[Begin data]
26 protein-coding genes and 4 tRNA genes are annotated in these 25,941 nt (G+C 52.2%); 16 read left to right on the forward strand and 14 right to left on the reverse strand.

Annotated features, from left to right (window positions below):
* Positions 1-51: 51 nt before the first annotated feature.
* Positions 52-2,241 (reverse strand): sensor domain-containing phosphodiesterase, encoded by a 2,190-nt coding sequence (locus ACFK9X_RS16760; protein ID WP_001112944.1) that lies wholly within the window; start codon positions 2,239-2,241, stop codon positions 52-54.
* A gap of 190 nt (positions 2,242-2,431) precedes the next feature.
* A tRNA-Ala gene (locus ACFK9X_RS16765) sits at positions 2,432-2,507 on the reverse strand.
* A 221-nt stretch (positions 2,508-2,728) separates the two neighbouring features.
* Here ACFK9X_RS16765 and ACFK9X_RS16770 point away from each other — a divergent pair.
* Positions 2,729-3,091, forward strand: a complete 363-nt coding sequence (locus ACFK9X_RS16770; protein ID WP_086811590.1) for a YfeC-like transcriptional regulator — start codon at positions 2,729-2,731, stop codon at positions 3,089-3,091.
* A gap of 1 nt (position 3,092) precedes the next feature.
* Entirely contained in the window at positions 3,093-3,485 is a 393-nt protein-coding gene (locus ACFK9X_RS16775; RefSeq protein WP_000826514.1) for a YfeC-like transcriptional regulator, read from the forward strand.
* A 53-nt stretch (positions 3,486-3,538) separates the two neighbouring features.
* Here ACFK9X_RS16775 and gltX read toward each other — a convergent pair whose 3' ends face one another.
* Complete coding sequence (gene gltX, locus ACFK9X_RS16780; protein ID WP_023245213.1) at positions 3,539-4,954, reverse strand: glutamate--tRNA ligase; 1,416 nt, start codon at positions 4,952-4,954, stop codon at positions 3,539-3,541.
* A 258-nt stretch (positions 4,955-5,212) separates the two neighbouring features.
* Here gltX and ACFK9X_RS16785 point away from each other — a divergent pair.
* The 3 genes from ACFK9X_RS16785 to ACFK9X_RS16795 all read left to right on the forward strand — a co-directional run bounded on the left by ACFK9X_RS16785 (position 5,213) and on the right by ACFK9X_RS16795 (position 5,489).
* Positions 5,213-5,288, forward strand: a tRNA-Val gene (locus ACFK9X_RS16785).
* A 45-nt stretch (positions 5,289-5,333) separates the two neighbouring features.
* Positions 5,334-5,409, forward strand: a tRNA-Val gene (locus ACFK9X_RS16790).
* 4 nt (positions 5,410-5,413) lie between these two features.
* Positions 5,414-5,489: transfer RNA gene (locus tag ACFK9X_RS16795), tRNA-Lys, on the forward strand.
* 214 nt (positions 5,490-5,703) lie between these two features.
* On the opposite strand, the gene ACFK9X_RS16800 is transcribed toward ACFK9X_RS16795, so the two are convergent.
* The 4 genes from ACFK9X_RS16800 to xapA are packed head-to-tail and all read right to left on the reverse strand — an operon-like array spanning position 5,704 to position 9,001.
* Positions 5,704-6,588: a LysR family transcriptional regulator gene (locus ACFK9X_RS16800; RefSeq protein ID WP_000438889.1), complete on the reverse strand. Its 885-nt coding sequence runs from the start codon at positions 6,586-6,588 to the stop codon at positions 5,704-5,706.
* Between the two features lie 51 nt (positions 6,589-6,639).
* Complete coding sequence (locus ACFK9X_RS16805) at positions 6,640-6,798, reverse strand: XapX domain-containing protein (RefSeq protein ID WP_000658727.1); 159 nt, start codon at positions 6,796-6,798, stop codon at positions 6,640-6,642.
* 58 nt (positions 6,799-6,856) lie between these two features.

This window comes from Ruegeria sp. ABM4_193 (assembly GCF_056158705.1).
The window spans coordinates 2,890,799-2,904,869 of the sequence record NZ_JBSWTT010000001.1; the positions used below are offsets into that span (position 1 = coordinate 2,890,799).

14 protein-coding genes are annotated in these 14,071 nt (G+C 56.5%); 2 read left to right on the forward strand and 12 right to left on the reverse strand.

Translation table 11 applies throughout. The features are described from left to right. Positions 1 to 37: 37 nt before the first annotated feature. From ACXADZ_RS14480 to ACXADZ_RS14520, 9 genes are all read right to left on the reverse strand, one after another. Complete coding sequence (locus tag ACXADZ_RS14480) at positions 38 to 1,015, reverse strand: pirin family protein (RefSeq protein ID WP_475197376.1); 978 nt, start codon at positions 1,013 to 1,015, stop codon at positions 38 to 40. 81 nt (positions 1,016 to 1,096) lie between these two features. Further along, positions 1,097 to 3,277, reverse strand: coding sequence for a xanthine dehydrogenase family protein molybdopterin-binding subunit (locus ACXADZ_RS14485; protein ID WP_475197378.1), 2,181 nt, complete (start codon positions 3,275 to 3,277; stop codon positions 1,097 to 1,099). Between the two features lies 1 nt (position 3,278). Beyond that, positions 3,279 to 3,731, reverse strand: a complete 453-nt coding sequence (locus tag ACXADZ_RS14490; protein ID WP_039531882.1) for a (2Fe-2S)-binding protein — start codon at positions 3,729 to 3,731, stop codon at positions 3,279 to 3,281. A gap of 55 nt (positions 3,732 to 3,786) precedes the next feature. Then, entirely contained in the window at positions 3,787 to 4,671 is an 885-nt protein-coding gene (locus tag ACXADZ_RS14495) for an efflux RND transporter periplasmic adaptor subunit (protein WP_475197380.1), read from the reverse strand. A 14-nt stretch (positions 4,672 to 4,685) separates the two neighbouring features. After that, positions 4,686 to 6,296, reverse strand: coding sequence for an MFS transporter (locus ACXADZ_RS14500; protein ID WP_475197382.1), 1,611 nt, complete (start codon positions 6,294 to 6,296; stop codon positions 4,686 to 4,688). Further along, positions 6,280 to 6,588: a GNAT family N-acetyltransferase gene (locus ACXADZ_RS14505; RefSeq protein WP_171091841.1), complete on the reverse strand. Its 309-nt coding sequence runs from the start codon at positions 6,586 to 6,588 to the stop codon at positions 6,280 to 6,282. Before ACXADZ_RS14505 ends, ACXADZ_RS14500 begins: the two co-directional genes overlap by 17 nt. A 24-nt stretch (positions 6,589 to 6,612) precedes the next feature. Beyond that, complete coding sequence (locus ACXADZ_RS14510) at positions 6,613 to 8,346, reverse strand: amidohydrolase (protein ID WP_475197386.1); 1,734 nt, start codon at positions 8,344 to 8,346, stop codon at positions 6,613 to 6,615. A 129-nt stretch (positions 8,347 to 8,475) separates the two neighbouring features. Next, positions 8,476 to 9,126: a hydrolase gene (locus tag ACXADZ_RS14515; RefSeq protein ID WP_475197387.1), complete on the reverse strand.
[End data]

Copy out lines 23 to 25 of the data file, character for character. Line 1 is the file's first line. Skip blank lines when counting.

* 214 nt (positions 5,490-5,703) lie between these two features.
* On the opposite strand, the gene ACFK9X_RS16800 is transcribed toward ACFK9X_RS16795, so the two are convergent.
* The 4 genes from ACFK9X_RS16800 to xapA are packed head-to-tail and all read right to left on the reverse strand — an operon-like array spanning position 5,704 to position 9,001.